This is a detailed resource for hearing-related healthcare professionals. It comprehensively addresses various aspects of cochlear implant care across 22 very readable chapters. Three of these chapters are new in this second edition; including single-sided deafness, auditory neuropathy, and the future of cochlear implantation.
The text is detailed without being overwhelming. The clear layout and formatting throughout certainly assist with this. There are a good many figures to complement the text, including clinical photographs, graphs, diagrams, and radiological images. Each chapter ends with a useful batch of references, including both historical milestone papers and more recent advances.
In the text there is often a brief discussion of the history relevant to that chapter. This provides a useful context to modern practice. It is also simply interesting to read for those with a bit of curiosity for the subject. Who would have known that as early as 1812 there were reports of non-implanted auditory prostheses that used teeth for bone conduction!
There is wide-ranging interest throughout for otologists, audiologists, speech and language therapists, nurse practitioners, and others. There are relevant sections on management and, unusually for the NHS, billing! There are some other aspects which are less relevant to those working in the NHS, such as discussions around FDA approvals and insurance. But these are small areas of text. One small critique might be that, despite the title, there is relatively slim coverage of ‘other implantable hearing devices’; but nevertheless, there is brief discussion of bone-conduction hearing devices, middle ear implants, and brainstem implants towards the end.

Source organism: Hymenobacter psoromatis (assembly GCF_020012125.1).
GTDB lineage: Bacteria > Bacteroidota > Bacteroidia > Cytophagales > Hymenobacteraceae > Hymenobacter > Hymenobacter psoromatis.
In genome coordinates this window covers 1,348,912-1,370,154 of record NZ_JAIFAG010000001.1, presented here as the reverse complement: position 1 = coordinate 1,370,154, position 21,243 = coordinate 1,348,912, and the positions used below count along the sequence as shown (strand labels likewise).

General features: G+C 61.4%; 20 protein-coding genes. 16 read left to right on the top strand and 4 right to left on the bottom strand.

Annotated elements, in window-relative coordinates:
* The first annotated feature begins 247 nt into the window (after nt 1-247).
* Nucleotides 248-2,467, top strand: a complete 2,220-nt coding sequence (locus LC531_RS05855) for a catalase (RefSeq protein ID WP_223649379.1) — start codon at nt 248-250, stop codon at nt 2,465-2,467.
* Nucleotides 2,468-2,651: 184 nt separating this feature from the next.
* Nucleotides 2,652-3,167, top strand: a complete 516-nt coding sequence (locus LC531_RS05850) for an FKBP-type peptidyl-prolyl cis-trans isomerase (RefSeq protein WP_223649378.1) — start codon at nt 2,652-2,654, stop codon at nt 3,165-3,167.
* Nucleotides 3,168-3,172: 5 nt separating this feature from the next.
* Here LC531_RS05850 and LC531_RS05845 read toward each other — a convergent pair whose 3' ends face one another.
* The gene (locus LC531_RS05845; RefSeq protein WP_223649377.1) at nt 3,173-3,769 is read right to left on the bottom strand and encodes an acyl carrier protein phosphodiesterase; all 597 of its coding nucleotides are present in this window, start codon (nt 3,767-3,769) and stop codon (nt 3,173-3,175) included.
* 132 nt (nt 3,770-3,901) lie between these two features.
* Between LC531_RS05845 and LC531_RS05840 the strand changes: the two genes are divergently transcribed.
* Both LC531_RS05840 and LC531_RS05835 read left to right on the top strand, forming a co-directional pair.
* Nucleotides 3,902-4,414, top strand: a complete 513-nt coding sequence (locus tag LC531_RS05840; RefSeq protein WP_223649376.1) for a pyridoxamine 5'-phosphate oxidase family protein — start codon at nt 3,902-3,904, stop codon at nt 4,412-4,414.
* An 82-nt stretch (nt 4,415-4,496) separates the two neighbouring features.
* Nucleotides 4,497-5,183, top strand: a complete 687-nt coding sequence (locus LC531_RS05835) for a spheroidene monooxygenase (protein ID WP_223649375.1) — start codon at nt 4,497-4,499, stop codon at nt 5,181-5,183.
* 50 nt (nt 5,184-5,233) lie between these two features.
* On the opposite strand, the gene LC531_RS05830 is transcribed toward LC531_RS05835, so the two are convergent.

The text is, by its nature, fairly specialist. It is likely of greatest interest to those who work as part of the cochlear implant MDT. That said, for anyone seeking greater knowledge of this exciting topic, this is an excellent book to choose.